The Supreme Court on Monday ruled by a 5-to-4 vote that officials may strip-search people arrested for any offense, however minor, before admitting them to jails even if the officials have no reason to suspect the presence of contraband.
Here’s the case that was brought to the Supreme Court:
The Supreme Court case arose from the arrest of Albert W. Florence in New Jersey in 2005. Mr. Florence was in the passenger seat of his BMW when a state trooper pulled his wife, April, over for speeding. A records search revealed an outstanding warrant based on an unpaid fine. (The information was wrong; the fine had been paid.)
Mr. Florence was held for a week in jails in two counties, and he was strip-searched twice. There is some dispute about the details but general agreement that he was made to stand naked in front of a guard who required him to move intimate parts of his body. The guards did not touch him.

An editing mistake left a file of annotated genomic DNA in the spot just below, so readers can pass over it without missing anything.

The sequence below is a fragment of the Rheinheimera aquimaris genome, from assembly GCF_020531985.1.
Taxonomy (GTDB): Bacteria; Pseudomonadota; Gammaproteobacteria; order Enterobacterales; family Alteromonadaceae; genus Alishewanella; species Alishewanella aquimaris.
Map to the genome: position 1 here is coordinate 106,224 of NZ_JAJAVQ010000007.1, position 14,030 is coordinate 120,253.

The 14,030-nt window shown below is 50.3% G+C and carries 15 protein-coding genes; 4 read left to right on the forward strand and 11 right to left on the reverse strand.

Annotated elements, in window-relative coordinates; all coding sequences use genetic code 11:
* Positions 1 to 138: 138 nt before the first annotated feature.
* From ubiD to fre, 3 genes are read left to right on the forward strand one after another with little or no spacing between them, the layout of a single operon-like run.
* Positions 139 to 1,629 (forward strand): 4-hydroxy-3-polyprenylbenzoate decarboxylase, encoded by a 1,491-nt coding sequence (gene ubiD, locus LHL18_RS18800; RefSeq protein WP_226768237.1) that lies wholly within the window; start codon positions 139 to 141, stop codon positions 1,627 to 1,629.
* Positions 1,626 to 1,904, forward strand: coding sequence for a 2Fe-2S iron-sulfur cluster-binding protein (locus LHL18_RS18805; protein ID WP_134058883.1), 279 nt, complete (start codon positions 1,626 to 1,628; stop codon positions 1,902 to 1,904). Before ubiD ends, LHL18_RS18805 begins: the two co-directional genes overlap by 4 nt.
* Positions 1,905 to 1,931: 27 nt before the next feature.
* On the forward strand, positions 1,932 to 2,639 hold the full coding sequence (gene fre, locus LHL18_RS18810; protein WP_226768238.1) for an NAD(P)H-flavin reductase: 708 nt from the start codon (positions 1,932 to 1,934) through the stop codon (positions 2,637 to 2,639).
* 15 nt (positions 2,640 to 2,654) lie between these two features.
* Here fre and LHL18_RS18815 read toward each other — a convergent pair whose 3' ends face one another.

“Turn around,” Mr. Florence, in an interview last year, recalled being told by jail officials. “Squat and cough. Spread your cheeks.”
“I consider myself a man’s man,” said Mr. Florence, a finance executive for a car dealership. “Six-three. Big guy. It was humiliating. It made me feel less than a man.”
The question before the courts was whether routine strip searches of all inmates — as opposed to strip searches just in cases of suspected contraband — constituted an unreasonable search under the Fourth Amendment. Alas, the court decided that the routine searches were fine and dandy… and yes, that means strip searches for people merely accused of petty offenses.
I wonder: If it’s “reasonable” to be repeatedly forced to expose your private orifices to corrections officers, even before you’re ever convicted of the most petty of offenses, then what would possibly count as “unreasonable”? Nothing, I suspect.
(Hat Tip: The Agitator.)
P.S. That’s damn depressing news, so if you want to go crawl back into bed, go read this awesome satire from the Borowitz Report.